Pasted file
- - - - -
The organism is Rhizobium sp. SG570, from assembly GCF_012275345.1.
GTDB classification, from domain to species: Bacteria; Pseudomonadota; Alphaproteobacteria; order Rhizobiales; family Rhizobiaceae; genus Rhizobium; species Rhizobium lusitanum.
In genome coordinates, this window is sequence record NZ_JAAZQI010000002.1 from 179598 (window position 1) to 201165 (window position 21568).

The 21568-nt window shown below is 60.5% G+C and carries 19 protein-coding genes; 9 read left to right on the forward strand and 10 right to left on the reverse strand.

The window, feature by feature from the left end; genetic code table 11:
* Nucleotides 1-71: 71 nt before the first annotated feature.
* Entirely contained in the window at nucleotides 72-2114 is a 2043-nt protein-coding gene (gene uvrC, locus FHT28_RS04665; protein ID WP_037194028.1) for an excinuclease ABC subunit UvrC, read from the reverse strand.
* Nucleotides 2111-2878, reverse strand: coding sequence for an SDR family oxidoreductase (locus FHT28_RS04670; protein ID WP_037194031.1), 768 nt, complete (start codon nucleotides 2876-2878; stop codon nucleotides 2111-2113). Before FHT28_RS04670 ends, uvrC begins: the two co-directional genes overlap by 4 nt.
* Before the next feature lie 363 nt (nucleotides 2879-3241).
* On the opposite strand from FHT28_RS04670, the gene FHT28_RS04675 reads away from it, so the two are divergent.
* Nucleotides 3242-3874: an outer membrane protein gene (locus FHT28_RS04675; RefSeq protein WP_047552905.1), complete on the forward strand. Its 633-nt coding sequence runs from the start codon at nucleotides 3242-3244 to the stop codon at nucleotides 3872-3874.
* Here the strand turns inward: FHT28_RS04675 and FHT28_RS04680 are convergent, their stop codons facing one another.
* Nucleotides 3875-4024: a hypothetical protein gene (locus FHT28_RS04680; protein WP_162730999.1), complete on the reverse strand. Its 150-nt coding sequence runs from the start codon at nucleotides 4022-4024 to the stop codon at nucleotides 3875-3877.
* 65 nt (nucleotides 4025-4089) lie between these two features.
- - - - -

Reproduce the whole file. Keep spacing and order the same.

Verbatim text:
The organism is Rhizobium sp. SG570, from assembly GCF_012275345.1.
GTDB classification, from domain to species: Bacteria; Pseudomonadota; Alphaproteobacteria; order Rhizobiales; family Rhizobiaceae; genus Rhizobium; species Rhizobium lusitanum.
In genome coordinates, this window is sequence record NZ_JAAZQI010000002.1 from 179598 (window position 1) to 201165 (window position 21568).

The 21568-nt window shown below is 60.5% G+C and carries 19 protein-coding genes; 9 read left to right on the forward strand and 10 right to left on the reverse strand.

The window, feature by feature from the left end; genetic code table 11:
* Nucleotides 1-71: 71 nt before the first annotated feature.
* Entirely contained in the window at nucleotides 72-2114 is a 2043-nt protein-coding gene (gene uvrC, locus FHT28_RS04665; protein ID WP_037194028.1) for an excinuclease ABC subunit UvrC, read from the reverse strand.
* Nucleotides 2111-2878, reverse strand: coding sequence for an SDR family oxidoreductase (locus FHT28_RS04670; protein ID WP_037194031.1), 768 nt, complete (start codon nucleotides 2876-2878; stop codon nucleotides 2111-2113). Before FHT28_RS04670 ends, uvrC begins: the two co-directional genes overlap by 4 nt.
* Before the next feature lie 363 nt (nucleotides 2879-3241).
* On the opposite strand from FHT28_RS04670, the gene FHT28_RS04675 reads away from it, so the two are divergent.
* Nucleotides 3242-3874: an outer membrane protein gene (locus FHT28_RS04675; RefSeq protein WP_047552905.1), complete on the forward strand. Its 633-nt coding sequence runs from the start codon at nucleotides 3242-3244 to the stop codon at nucleotides 3872-3874.
* Here the strand turns inward: FHT28_RS04675 and FHT28_RS04680 are convergent, their stop codons facing one another.
* Nucleotides 3875-4024: a hypothetical protein gene (locus FHT28_RS04680; protein WP_162730999.1), complete on the reverse strand. Its 150-nt coding sequence runs from the start codon at nucleotides 4022-4024 to the stop codon at nucleotides 3875-3877.
* 65 nt (nucleotides 4025-4089) lie between these two features.